R&D Tax Credits Explained

The R&D tax credits scheme is ran by the government and aims to promote companies’ investment in scientific and technological research and development projects.

R&D stands for research and development and increases your company’s development costs which, in turn, reduces your taxable profits and saves you on your corporation tax bill.

If your company makes a loss, then your tax savings can be claimed as a cash refund in the form of  R&D tax credits. The only prerequisite in this case is that you have paid NICs and into PAYE for the period in question.

It’s not just a one off! You can claim this relief on an annual basis as long as your Research and Development projects fall within the parameters of eligibility.

Wish you’d known about this before?

Well, you can make a claim that is backdated for the last two financial years and in some cases you can get the corporation tax refund as a straightforward cash payment.

How does the R&D Tax Credits scheme work?

The R&D scheme is subdivided into two; Small or Medium-sized Enterprise (SME) scheme and the Large Company Scheme or Research and Development Expenditure Credit (RDEC) scheme.

Small or Medium-sized Scheme

As of 1st August 2008, this is defined as being for companies with up to 500 employees and either an annual turnover up to £100million or a balance sheet reaching £86million. The company must not be in liquidation or administration when the claim is filed.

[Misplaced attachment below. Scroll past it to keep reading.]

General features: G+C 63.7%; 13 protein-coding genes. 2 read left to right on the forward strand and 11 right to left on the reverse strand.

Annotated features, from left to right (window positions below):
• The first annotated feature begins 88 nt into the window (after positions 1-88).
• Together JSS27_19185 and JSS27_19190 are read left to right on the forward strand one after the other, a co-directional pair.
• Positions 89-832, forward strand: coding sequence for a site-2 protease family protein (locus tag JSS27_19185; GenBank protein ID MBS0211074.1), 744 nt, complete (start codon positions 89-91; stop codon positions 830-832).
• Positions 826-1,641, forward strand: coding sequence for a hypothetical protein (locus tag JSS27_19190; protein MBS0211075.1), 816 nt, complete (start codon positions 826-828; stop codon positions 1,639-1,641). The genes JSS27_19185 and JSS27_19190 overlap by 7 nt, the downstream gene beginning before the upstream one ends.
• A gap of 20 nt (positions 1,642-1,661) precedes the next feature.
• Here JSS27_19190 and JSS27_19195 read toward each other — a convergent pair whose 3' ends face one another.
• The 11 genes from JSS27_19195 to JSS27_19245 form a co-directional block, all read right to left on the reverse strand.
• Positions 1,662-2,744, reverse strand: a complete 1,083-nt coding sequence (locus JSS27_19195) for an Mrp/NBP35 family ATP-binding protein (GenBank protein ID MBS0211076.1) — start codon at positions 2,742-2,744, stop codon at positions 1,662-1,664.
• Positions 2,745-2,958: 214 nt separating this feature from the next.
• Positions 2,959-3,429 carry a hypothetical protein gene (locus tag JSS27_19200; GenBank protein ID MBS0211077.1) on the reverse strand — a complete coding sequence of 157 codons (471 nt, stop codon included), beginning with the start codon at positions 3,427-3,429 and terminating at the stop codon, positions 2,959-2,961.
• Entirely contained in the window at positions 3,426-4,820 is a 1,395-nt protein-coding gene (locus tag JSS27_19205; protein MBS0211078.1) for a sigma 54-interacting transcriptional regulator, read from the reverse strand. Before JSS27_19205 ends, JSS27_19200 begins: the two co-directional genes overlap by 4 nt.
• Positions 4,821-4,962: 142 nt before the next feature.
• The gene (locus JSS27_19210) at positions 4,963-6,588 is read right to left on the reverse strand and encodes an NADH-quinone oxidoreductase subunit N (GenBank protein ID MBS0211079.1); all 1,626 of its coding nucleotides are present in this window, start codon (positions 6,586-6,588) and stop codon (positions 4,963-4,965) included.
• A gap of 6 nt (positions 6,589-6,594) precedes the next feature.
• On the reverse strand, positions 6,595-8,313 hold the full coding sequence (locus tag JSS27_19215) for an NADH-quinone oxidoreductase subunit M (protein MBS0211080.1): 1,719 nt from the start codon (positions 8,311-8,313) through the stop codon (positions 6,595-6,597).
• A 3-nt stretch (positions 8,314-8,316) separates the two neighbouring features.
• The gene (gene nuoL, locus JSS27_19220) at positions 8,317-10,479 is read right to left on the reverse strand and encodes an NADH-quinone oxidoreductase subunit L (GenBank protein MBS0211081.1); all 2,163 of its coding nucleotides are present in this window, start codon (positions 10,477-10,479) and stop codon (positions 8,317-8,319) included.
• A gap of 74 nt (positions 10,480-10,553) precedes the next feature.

This does not include sub-contractors; there is a different set of rules covering this group within the Large Company Scheme. It also does not include this size of company that is actually part of a large company.

As of 1st April 2015, the rate of 230% tax relief is applicable to all eligible Research and Development costs. This means that your Corporation Tax is reduced by an extra £130, on top of the £100 spent, for every £100 worth of eligible costs.

The RDEC Large Company Scheme

The Large Company Scheme is the only one you can claim through if your company does not fit the definition of a small or medium-sized company. Your company must have spent a minimum amount of £10,000 on Research and Development during the specified accounting period in order to be eligible.

The rate of tax relief available, as of 1st April 2008, is 130%. This means that you get an extra £30 on top of the £100 spent for every £100 worth of eligible R&D costs.

What qualifies for R&D Tax Credits?

The R&D project must be directly related to your company’s business. Your company may already be up and running or it may be one you are going to start once you have the conclusions of the research.

To be eligible the R&D project must have “the resolution of scientific or technological uncertainty” as its aim. It cannot be just advancement; it must intend to resolve an existing “uncertainty”.

It is worth noting that science does not include social sciences, economics, humanities or the arts.

What evidence do I need for an R&D Tax Credit claim?

HMRC advise businesses to include the answers to four questions within their claim, in order to clarify the R and D project’s eligibility.